Chapter 11 proceedings are administered by the Federal Bankruptcy Code. The advantages are that the Code has broad protections built in that allows for the company and related professionals to accomplish the goal of reorganizing the entity thereby allowing it to continue to operate. Unlike a receivership, there can be a myriad of professionals and committees all with specific duties and responsibilities during the pendency of the case.
In financial situations where the business or operational problem lies in management, a receiver may be a more effective approach for creditors and investors. In a receivership, the receiver can immediately replace management, assume control over the operations and finances of a company within the confines of the court order. The receiver can exercise all the powers of the business in place of the board of directors, executive committee, or officers. The receiver, as reasonably necessary, can carry on the ordinary business of the corporation and manage its affairs in the best interest of the shareholders and creditors.
In financial situations where money is the business problem, bankruptcy may be a good course of action. On the other hand, a Chapter 11 proceeding typically allows existing management to maintain control of operating the company. Upon filing for Chapter 11, the company becomes the “debtor-in-possession” which typically means management remains in control of the business. In extenuating circumstances, the court may appoint a Chapter 11 Trustee to either replace or supplement existing management and operate the business during the pendency of the case.
Below are additional scenarios to consider when determining the appropriate course of action for debt solution.
Continued Business OperationsReceivership – Has the advantage to facilitate the continued operation of a business or the rehabilitation of an enterprise before sale to a third party. Chapter 11 – The prime consideration is to reorganize the company to allow for continued operations.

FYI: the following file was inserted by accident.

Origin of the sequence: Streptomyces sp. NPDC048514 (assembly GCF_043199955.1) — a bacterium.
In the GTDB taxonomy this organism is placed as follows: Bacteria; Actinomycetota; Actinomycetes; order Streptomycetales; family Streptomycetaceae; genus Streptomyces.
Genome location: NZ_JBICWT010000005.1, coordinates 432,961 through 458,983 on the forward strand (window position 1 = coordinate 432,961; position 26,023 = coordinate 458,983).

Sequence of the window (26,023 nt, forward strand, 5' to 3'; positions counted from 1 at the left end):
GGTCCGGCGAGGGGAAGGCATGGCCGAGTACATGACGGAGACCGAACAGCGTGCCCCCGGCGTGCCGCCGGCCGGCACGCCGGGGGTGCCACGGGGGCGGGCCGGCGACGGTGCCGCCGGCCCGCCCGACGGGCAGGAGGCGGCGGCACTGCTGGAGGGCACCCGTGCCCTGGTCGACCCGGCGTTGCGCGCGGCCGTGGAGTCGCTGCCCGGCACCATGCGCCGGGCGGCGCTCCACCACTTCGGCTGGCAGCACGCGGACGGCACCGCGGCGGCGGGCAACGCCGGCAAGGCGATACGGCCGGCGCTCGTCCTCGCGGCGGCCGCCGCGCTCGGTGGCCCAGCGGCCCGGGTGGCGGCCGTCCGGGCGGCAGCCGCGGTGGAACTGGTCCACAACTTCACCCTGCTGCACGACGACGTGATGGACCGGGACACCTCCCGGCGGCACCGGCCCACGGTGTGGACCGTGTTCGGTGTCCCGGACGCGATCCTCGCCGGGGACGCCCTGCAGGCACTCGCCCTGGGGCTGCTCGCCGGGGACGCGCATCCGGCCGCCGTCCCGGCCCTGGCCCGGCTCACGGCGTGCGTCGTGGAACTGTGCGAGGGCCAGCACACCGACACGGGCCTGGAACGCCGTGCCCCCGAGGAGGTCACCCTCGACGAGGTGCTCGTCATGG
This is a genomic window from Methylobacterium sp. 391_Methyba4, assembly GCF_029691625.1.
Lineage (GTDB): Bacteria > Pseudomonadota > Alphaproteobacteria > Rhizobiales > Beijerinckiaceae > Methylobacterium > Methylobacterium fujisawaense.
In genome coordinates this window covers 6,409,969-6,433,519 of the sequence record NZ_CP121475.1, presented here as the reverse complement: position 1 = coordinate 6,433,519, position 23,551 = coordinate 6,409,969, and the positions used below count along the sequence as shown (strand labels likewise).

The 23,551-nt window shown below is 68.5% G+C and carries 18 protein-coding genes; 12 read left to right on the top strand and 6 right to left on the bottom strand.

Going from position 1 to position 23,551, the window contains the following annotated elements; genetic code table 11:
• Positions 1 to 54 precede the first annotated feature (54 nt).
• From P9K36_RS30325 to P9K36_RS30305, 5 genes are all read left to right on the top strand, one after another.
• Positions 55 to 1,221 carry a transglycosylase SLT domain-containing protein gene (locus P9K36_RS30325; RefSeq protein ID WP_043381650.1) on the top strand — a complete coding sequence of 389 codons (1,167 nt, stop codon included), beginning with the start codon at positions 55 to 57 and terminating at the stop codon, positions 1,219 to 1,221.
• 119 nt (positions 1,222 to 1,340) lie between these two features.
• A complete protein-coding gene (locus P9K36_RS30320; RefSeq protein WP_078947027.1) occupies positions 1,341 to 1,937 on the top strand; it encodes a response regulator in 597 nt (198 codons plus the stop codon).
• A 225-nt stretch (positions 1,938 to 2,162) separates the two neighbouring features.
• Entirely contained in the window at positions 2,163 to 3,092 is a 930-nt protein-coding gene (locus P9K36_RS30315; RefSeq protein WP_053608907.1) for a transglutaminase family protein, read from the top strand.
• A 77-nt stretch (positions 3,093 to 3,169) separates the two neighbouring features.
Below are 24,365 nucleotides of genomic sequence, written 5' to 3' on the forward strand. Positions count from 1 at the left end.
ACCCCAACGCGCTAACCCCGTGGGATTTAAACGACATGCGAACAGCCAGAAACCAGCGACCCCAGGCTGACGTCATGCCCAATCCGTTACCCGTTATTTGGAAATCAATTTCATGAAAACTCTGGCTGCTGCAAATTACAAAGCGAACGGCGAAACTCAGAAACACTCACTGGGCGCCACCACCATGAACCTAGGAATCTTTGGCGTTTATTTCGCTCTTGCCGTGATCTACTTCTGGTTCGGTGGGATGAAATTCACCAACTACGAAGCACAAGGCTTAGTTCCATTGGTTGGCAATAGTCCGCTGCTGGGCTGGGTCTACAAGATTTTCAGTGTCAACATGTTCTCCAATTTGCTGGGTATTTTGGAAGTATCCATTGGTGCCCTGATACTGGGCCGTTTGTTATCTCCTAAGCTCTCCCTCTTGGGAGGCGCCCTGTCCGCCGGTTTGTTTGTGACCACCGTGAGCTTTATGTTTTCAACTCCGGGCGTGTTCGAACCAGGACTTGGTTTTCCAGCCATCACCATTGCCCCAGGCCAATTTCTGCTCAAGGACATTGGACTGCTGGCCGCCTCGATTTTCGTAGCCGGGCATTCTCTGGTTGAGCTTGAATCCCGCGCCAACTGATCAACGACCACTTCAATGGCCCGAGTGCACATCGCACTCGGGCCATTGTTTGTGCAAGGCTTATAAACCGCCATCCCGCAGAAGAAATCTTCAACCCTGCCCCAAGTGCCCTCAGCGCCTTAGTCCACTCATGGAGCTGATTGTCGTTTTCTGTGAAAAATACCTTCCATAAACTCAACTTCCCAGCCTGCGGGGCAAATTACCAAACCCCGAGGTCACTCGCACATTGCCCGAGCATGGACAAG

Receivership – Has unilateral control and can make managerial decisions, however big or small, for the receivership estate within the authority granted by the receivership order.
Chapter 11 – Management typically remains in control of the company with a stated goal of restructuring the company, both financially and operationally.
Assume or Reject Existing Contracts
Receivership – Has the power to enter into, terminate, and negotiate contracts and service agreements for the benefit of the estate.
Chapter 11 – Allows for the acceptance or rejection (and potential renegotiation of contracts) subject to certain conditions being met.
Infusion of Capital
Receivership – Additional capital can be invested with confidence that it will be applied for the sole purpose that it was requested without influence.
Chapter 11 – Debtor-in-possession financing allows the enterprise to have access to additional capital to address operational needs.
Receivership – The receiver has the authority to issue demands and institute, continue, or otherwise address all legal actions on behalf of the estate to preserve and recover all amounts that may be due.
Chapter 11 – All pending litigation is stayed during the proceedings allowing the company to focus on reorganizing the business.
What makes most sense for a business in a financially distressed situation – a Chapter 11 filing or a receivership? The short answer is that it all depends on the situation. In a Chapter 11 filing, the goal is to restructure the business while simultaneously attempting to satisfy the needs of parties that have an economic interest in the estate. In a receivership, the goal is to maximize returns of the assets typically to one or more creditors. Though the circumstance that prompt these two options may be similar, the approach can be materially different. The outcome, on the other hand, can be one of many things; reorganization, turnaround, sale of entity, or liquidation. A Chapter 11 and a receivership are solutions that are extremely important to a company in financial distress. It is important to understand each solution to better steer the enterprise in the right direction for debt solution.